“From the depths I have called You, the opening verse of Psalm 130, is in my eyes the universal cry of humanity. It comes as no surprise then that those words are used regularly in the Jewish, Catholic, Anglican and Protestant liturgies. There are two elements in this text that I wanted to express through the Hebrew letters. The first one is the feeling of being trapped and submerged in the depths. This moment of realization is not obvious. Often as we fall we are unaware of our regression. Not before the arrival at the deepest point do we realize our state. In this sense, the depth is not only a place of grief and distress but also the right location for redemption. The Hebrew letters curve downwards as they indicate the depth as the epicentre of positive disillusionment with ourselves. The second element expressed through the Hebrew letters is the call. Once we realize where we are at, we turn upwards and call in hope and fervour. We stretch and decide to cry for help. This is not just a passive awaiting for the rescue but an active choice to change perspective and pull ourselves out of the depth. The letters send their heads upwards and amplify the empowering call of life.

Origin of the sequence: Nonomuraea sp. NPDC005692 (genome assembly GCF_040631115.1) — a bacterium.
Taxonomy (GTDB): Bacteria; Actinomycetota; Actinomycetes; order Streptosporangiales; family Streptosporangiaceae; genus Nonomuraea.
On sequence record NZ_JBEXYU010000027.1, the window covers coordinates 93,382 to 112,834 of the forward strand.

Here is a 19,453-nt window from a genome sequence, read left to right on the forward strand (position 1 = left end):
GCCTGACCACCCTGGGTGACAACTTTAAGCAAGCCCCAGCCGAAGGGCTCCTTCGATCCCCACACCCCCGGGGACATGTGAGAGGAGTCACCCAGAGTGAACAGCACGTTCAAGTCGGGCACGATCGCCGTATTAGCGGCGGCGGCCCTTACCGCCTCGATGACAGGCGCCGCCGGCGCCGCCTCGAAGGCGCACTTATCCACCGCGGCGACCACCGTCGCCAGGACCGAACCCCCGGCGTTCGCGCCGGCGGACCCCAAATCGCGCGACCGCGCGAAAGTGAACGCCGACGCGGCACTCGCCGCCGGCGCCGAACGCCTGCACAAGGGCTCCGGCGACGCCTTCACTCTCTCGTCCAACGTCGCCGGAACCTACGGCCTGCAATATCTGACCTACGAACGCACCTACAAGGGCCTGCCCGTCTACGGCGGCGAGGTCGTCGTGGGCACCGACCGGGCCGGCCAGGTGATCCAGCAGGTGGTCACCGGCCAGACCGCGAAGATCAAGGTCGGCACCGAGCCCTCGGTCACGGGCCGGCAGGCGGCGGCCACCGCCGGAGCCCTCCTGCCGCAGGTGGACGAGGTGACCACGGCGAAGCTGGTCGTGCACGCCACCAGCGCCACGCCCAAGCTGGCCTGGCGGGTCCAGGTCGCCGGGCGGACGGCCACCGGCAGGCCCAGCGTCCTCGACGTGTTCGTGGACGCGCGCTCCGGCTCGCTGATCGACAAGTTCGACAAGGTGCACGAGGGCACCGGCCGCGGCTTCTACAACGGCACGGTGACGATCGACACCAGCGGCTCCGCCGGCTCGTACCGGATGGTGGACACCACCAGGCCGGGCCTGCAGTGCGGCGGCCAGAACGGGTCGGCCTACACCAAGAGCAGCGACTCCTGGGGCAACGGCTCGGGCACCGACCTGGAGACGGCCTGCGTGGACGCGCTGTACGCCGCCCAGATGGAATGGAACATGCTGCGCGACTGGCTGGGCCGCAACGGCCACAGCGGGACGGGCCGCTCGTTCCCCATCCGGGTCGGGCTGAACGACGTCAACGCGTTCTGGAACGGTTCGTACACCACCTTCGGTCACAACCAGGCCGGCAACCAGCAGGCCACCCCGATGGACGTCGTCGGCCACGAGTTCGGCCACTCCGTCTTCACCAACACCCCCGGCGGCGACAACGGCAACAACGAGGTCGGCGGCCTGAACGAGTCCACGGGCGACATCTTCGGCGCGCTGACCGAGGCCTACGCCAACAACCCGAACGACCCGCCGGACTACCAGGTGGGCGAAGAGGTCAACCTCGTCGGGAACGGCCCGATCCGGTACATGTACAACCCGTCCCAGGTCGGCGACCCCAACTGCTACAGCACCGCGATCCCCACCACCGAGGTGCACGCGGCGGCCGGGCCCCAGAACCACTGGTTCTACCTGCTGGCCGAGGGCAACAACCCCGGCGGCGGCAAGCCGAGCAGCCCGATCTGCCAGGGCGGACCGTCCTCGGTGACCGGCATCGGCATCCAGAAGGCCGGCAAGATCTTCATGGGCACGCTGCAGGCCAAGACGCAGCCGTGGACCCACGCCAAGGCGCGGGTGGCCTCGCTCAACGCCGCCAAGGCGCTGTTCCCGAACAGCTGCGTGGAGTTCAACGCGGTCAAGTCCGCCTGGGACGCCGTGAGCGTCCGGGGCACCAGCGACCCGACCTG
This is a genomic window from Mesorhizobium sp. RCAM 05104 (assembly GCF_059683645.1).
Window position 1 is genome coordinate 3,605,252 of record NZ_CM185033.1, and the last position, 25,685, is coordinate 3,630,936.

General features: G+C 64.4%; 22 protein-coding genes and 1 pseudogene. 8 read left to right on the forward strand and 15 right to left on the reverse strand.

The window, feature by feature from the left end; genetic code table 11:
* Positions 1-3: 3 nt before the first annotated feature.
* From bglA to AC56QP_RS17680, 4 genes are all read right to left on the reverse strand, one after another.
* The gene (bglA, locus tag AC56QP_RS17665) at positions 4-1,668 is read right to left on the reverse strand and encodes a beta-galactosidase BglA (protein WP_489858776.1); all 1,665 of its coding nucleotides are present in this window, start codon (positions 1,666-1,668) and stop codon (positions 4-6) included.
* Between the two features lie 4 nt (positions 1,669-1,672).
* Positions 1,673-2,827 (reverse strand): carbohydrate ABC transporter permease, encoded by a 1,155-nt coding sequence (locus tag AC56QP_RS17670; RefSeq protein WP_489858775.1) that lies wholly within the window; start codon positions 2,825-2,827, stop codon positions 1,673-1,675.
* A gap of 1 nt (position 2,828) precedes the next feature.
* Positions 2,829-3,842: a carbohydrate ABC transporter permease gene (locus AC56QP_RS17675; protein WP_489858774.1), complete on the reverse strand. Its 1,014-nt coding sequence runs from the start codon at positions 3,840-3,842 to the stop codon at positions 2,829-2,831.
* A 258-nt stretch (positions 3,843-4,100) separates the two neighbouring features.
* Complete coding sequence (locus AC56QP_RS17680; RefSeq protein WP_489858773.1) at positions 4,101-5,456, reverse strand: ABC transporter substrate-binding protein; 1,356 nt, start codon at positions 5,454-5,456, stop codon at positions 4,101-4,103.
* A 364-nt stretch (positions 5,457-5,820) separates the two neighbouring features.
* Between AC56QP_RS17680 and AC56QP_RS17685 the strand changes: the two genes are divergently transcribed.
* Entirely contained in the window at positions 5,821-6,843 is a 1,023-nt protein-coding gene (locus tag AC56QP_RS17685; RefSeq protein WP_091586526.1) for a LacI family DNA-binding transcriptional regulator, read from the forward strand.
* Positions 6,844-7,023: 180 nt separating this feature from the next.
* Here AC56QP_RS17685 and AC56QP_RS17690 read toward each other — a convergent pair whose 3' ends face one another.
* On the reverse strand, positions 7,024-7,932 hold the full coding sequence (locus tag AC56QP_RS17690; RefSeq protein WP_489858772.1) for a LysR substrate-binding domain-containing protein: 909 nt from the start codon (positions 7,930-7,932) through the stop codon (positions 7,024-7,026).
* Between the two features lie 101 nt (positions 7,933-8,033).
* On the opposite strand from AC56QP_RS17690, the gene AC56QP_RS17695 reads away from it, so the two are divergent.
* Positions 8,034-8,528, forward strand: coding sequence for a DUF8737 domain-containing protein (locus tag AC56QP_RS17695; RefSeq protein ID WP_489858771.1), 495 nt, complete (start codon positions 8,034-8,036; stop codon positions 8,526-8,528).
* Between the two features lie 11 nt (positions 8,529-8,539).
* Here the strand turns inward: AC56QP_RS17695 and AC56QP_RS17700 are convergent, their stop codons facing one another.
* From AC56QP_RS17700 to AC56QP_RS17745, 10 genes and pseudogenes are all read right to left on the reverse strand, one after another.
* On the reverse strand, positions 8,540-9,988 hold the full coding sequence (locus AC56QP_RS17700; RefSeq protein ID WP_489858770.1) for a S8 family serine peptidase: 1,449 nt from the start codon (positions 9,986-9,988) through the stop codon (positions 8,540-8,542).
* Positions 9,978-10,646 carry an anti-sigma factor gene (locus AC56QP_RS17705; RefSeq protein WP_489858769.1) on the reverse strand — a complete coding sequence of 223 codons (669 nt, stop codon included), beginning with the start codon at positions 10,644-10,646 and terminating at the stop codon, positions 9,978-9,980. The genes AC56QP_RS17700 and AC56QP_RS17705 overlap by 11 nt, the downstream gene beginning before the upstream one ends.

De Profundis (2018)
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